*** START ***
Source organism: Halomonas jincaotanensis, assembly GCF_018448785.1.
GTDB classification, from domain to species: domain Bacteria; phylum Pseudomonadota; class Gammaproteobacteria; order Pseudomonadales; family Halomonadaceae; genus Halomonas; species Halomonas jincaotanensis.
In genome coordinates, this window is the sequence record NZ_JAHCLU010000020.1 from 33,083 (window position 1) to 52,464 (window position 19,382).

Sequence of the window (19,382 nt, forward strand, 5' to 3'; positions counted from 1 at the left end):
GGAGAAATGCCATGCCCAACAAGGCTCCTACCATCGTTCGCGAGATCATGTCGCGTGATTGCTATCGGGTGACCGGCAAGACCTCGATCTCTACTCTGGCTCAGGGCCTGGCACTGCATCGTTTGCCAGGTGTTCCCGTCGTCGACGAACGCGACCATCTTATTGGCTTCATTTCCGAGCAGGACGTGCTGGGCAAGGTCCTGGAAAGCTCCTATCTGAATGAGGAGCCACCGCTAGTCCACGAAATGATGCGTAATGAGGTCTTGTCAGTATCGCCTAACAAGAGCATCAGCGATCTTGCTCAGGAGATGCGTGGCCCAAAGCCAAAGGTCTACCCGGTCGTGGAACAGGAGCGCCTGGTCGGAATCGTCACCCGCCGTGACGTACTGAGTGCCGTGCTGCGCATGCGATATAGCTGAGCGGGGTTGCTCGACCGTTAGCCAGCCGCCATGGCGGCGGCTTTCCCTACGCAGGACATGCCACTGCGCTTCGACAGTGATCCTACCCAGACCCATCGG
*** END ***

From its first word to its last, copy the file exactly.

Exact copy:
Source organism: Halomonas jincaotanensis, assembly GCF_018448785.1.
GTDB classification, from domain to species: domain Bacteria; phylum Pseudomonadota; class Gammaproteobacteria; order Pseudomonadales; family Halomonadaceae; genus Halomonas; species Halomonas jincaotanensis.
In genome coordinates, this window is the sequence record NZ_JAHCLU010000020.1 from 33,083 (window position 1) to 52,464 (window position 19,382).

Sequence of the window (19,382 nt, forward strand, 5' to 3'; positions counted from 1 at the left end):
GGAGAAATGCCATGCCCAACAAGGCTCCTACCATCGTTCGCGAGATCATGTCGCGTGATTGCTATCGGGTGACCGGCAAGACCTCGATCTCTACTCTGGCTCAGGGCCTGGCACTGCATCGTTTGCCAGGTGTTCCCGTCGTCGACGAACGCGACCATCTTATTGGCTTCATTTCCGAGCAGGACGTGCTGGGCAAGGTCCTGGAAAGCTCCTATCTGAATGAGGAGCCACCGCTAGTCCACGAAATGATGCGTAATGAGGTCTTGTCAGTATCGCCTAACAAGAGCATCAGCGATCTTGCTCAGGAGATGCGTGGCCCAAAGCCAAAGGTCTACCCGGTCGTGGAACAGGAGCGCCTGGTCGGAATCGTCACCCGCCGTGACGTACTGAGTGCCGTGCTGCGCATGCGATATAGCTGAGCGGGGTTGCTCGACCGTTAGCCAGCCGCCATGGCGGCGGCTTTCCCTACGCAGGACATGCCACTGCGCTTCGACAGTGATCCTACCCAGACCCATCGG